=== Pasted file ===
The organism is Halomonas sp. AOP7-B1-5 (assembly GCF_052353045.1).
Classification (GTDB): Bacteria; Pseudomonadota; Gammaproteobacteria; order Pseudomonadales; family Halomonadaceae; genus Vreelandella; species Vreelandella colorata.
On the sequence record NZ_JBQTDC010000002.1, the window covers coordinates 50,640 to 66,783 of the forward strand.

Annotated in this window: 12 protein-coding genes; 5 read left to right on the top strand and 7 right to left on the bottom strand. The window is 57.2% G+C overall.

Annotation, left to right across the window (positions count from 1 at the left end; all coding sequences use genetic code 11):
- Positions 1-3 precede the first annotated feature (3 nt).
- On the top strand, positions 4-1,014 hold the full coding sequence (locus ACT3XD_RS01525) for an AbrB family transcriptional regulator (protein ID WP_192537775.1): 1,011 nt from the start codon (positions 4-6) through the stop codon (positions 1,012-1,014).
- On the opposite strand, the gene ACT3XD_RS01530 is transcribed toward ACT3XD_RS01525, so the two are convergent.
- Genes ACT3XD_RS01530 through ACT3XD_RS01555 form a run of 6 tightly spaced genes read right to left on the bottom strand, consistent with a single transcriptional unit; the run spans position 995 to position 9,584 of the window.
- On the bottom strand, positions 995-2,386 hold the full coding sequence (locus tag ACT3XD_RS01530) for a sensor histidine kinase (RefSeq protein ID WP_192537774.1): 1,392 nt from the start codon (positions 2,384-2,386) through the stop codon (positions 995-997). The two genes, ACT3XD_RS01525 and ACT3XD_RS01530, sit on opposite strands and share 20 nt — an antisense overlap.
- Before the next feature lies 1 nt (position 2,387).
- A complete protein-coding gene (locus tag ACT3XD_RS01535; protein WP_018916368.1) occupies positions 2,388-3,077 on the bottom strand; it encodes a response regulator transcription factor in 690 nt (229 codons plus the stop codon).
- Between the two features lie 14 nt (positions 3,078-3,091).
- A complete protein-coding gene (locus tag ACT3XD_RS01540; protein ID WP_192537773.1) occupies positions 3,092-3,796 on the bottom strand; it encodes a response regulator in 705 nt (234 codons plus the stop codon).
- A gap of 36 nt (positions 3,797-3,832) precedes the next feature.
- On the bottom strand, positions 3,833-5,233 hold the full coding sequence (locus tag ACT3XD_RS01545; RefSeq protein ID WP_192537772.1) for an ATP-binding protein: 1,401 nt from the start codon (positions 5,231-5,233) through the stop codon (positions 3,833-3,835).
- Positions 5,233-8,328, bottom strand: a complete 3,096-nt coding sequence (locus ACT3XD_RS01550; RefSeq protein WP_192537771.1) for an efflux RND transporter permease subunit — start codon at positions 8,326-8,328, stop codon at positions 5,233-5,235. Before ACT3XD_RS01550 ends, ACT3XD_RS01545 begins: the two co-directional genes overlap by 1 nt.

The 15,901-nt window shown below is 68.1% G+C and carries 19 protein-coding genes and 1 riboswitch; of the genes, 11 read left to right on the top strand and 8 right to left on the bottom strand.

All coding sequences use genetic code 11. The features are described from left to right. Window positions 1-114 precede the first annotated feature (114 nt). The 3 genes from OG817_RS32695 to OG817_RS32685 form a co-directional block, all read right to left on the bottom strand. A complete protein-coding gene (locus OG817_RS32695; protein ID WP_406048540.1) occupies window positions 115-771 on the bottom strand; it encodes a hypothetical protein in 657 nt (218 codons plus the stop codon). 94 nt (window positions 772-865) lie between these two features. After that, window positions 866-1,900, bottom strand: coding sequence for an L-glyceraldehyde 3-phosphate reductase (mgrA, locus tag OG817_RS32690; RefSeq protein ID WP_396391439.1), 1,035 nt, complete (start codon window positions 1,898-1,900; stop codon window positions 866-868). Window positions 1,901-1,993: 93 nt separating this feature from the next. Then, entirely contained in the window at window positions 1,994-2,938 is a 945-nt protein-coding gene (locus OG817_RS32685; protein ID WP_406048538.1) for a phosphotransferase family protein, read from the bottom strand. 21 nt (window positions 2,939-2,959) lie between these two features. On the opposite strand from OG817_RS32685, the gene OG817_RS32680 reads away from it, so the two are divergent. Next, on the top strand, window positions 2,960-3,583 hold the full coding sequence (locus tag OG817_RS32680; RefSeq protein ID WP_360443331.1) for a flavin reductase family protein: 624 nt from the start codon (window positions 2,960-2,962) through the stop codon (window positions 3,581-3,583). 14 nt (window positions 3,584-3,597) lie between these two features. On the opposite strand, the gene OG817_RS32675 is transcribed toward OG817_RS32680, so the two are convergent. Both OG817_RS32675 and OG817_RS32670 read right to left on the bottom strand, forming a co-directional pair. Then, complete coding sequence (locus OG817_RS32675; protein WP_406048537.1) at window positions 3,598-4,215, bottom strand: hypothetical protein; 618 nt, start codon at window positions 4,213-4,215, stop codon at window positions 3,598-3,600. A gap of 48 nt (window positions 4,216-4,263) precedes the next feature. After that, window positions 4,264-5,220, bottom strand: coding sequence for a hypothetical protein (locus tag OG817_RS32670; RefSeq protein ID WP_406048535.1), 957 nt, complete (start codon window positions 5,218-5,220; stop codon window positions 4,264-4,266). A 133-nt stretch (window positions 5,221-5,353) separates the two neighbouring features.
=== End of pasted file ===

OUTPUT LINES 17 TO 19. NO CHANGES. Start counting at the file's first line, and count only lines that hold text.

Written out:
- Positions 5,233-8,328, bottom strand: a complete 3,096-nt coding sequence (locus ACT3XD_RS01550; RefSeq protein WP_192537771.1) for an efflux RND transporter permease subunit — start codon at positions 8,326-8,328, stop codon at positions 5,233-5,235. Before ACT3XD_RS01550 ends, ACT3XD_RS01545 begins: the two co-directional genes overlap by 1 nt.

The 15,901-nt window shown below is 68.1% G+C and carries 19 protein-coding genes and 1 riboswitch; of the genes, 11 read left to right on the top strand and 8 right to left on the bottom strand.

All coding sequences use genetic code 11. The features are described from left to right. Window positions 1-114 precede the first annotated feature (114 nt). The 3 genes from OG817_RS32695 to OG817_RS32685 form a co-directional block, all read right to left on the bottom strand. A complete protein-coding gene (locus OG817_RS32695; protein ID WP_406048540.1) occupies window positions 115-771 on the bottom strand; it encodes a hypothetical protein in 657 nt (218 codons plus the stop codon). 94 nt (window positions 772-865) lie between these two features. After that, window positions 866-1,900, bottom strand: coding sequence for an L-glyceraldehyde 3-phosphate reductase (mgrA, locus tag OG817_RS32690; RefSeq protein ID WP_396391439.1), 1,035 nt, complete (start codon window positions 1,898-1,900; stop codon window positions 866-868). Window positions 1,901-1,993: 93 nt separating this feature from the next. Then, entirely contained in the window at window positions 1,994-2,938 is a 945-nt protein-coding gene (locus OG817_RS32685; protein ID WP_406048538.1) for a phosphotransferase family protein, read from the bottom strand. 21 nt (window positions 2,939-2,959) lie between these two features. On the opposite strand from OG817_RS32685, the gene OG817_RS32680 reads away from it, so the two are divergent. Next, on the top strand, window positions 2,960-3,583 hold the full coding sequence (locus tag OG817_RS32680; RefSeq protein ID WP_360443331.1) for a flavin reductase family protein: 624 nt from the start codon (window positions 2,960-2,962) through the stop codon (window positions 3,581-3,583). 14 nt (window positions 3,584-3,597) lie between these two features. On the opposite strand, the gene OG817_RS32675 is transcribed toward OG817_RS32680, so the two are convergent. Both OG817_RS32675 and OG817_RS32670 read right to left on the bottom strand, forming a co-directional pair. Then, complete coding sequence (locus OG817_RS32675; protein WP_406048537.1) at window positions 3,598-4,215, bottom strand: hypothetical protein; 618 nt, start codon at window positions 4,213-4,215, stop codon at window positions 3,598-3,600. A gap of 48 nt (window positions 4,216-4,263) precedes the next feature. After that, window positions 4,264-5,220, bottom strand: coding sequence for a hypothetical protein (locus tag OG817_RS32670; RefSeq protein ID WP_406048535.1), 957 nt, complete (start codon window positions 5,218-5,220; stop codon window positions 4,264-4,266). A 133-nt stretch (window positions 5,221-5,353) separates the two neighbouring features.